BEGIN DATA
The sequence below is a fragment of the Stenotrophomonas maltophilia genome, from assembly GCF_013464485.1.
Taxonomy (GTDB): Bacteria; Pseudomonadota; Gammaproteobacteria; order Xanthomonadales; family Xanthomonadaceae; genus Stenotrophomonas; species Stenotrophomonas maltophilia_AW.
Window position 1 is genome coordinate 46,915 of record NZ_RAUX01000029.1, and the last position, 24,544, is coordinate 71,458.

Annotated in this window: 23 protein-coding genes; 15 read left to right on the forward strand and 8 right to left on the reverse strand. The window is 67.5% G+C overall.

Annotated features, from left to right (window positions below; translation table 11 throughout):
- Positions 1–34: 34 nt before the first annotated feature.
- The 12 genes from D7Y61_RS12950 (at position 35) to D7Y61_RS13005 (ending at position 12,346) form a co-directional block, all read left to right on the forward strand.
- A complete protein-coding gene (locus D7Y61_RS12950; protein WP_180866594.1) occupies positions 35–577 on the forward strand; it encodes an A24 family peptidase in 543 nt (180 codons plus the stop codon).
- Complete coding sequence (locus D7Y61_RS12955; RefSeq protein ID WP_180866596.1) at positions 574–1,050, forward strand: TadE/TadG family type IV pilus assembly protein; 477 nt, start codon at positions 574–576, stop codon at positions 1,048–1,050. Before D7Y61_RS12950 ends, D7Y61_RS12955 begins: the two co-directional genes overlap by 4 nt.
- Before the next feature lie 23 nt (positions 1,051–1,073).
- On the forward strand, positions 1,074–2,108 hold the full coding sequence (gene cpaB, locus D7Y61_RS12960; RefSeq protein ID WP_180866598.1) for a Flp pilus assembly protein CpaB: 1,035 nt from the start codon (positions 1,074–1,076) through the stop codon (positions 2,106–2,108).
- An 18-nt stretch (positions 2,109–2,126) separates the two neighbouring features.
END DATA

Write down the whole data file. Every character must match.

The sequence below is a fragment of the Stenotrophomonas maltophilia genome, from assembly GCF_013464485.1.
Taxonomy (GTDB): Bacteria; Pseudomonadota; Gammaproteobacteria; order Xanthomonadales; family Xanthomonadaceae; genus Stenotrophomonas; species Stenotrophomonas maltophilia_AW.
Window position 1 is genome coordinate 46,915 of record NZ_RAUX01000029.1, and the last position, 24,544, is coordinate 71,458.

Annotated in this window: 23 protein-coding genes; 15 read left to right on the forward strand and 8 right to left on the reverse strand. The window is 67.5% G+C overall.

Annotated features, from left to right (window positions below; translation table 11 throughout):
- Positions 1–34: 34 nt before the first annotated feature.
- The 12 genes from D7Y61_RS12950 (at position 35) to D7Y61_RS13005 (ending at position 12,346) form a co-directional block, all read left to right on the forward strand.
- A complete protein-coding gene (locus D7Y61_RS12950; protein WP_180866594.1) occupies positions 35–577 on the forward strand; it encodes an A24 family peptidase in 543 nt (180 codons plus the stop codon).
- Complete coding sequence (locus D7Y61_RS12955; RefSeq protein ID WP_180866596.1) at positions 574–1,050, forward strand: TadE/TadG family type IV pilus assembly protein; 477 nt, start codon at positions 574–576, stop codon at positions 1,048–1,050. Before D7Y61_RS12950 ends, D7Y61_RS12955 begins: the two co-directional genes overlap by 4 nt.
- Before the next feature lie 23 nt (positions 1,051–1,073).
- On the forward strand, positions 1,074–2,108 hold the full coding sequence (gene cpaB, locus D7Y61_RS12960; RefSeq protein ID WP_180866598.1) for a Flp pilus assembly protein CpaB: 1,035 nt from the start codon (positions 1,074–1,076) through the stop codon (positions 2,106–2,108).
- An 18-nt stretch (positions 2,109–2,126) separates the two neighbouring features.